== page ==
Summer Melt

As mentioned in my last blog I didn’t spend the entire summer lounging around watching movies and catching up on my book list. I wouldn’t be very helpful if I didn’t keep my ear to the pavement to stay aware of new ways to help college students pay for tuition, books, rent, etc. I try to stay fairly current on the financial aid front and it’s always nice to earn something new that I can pass on.

Recently I learned about something called “summer melt” which surprisingly is not about sitting in an open field at a concert festival in 100 degree heat. “Summer melt” is actually a yearly phenomenon that occurs when incoming students make a last minute decision to NOT to attend a certain college or any college at all. More often than not these would be students are leaving financial aid packages on the table. All that money then goes back into a collective pool where it sits until someone asks for it. Apparently summer melt has grown bigger and bigger every year. More and more people are deciding to attend college, creating significantly more financial aid than was previously available. When a student gets accepted to a school an Aid package is created. If a student is accepted to 5 schools, 5 Aid packages get created with 4 of them ultimately becoming someone else’s extra financial aid if they know how to get it.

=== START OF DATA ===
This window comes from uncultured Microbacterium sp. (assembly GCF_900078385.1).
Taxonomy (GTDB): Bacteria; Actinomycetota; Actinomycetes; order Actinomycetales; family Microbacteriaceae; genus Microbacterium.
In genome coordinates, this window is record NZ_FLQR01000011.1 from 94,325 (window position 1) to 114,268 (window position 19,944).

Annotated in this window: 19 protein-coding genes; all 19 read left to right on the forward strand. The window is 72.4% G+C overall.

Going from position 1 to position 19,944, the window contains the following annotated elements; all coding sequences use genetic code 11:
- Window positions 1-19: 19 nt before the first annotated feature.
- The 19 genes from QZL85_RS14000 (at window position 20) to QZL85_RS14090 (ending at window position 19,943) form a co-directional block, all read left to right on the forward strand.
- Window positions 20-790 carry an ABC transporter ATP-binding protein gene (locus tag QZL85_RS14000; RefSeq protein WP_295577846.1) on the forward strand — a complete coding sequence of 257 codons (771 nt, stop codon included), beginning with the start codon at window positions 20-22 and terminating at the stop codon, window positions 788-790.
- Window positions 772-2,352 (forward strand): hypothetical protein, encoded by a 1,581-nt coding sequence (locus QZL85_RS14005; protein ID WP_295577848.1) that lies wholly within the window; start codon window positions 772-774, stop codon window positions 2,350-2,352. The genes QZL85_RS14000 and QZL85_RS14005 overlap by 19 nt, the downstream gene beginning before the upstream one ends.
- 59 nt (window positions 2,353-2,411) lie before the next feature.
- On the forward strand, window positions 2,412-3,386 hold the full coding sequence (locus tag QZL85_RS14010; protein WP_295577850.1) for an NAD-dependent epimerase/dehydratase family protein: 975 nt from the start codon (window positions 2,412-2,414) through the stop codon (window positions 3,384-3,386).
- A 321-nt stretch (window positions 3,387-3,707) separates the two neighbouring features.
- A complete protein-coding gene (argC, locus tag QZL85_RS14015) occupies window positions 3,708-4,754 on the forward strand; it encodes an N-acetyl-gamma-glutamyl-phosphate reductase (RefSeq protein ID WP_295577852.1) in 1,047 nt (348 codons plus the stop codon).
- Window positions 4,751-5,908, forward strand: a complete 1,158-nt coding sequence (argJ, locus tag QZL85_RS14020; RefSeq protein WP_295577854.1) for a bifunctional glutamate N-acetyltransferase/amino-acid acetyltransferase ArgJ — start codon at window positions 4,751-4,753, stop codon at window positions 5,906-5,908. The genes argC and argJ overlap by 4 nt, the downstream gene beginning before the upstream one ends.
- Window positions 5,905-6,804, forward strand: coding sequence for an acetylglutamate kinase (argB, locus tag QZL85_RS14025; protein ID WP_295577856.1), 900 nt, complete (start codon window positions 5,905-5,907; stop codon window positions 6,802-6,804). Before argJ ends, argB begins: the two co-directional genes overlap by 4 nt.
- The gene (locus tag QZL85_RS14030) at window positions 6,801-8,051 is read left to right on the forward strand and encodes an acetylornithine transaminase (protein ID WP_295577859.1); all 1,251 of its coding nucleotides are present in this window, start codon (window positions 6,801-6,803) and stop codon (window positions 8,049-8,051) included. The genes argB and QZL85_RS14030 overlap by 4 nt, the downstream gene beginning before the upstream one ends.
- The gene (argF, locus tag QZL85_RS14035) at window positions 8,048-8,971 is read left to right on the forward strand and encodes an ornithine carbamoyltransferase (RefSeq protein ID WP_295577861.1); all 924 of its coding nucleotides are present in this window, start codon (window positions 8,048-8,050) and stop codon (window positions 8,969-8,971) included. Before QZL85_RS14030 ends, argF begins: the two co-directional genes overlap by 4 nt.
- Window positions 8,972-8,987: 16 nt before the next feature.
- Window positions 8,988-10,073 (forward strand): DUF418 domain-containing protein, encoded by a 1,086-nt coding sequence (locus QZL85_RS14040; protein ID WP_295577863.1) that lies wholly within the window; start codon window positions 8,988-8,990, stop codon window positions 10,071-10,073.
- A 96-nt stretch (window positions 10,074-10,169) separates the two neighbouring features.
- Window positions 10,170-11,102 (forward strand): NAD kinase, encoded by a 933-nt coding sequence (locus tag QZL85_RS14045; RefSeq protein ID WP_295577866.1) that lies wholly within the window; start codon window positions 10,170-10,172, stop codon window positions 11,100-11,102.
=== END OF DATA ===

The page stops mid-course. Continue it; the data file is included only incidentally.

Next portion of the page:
Receiving summer melt financial aid is actually remarkably simply, just ask for it. As with most things in life, if you don’t ask for it, you probably won’t get it. Ultimately, financial aid is there to be given away. Its sole purpose is to be given away to students like you. Even if you are already the recipient of a Financial Aid package there is nothing preventing you from receiving more assistance.

The best way to ask for additional financial aid is with a well written letter. If you are receiving Aid, thank the school for that. Confirm that you will be attending school the upcoming semester and simply inquire as to whether there are additional financial aid packages available now that other students have made their enrollment decisions. If your financial situation has changed since your original Aid package was awarded it is important to let the school know that. Be courteous, grateful, and excited to attend school in your letter. Then, follow up with a phone call a week later, or better yet stop into the Financial Aid Office a few days before school starts and sit down with a counselor. Be courteous, polite, and grateful- never forget you are begging for free money. You may just walk out of the office with more aid and less stress than thought possible.

By Dan Russell

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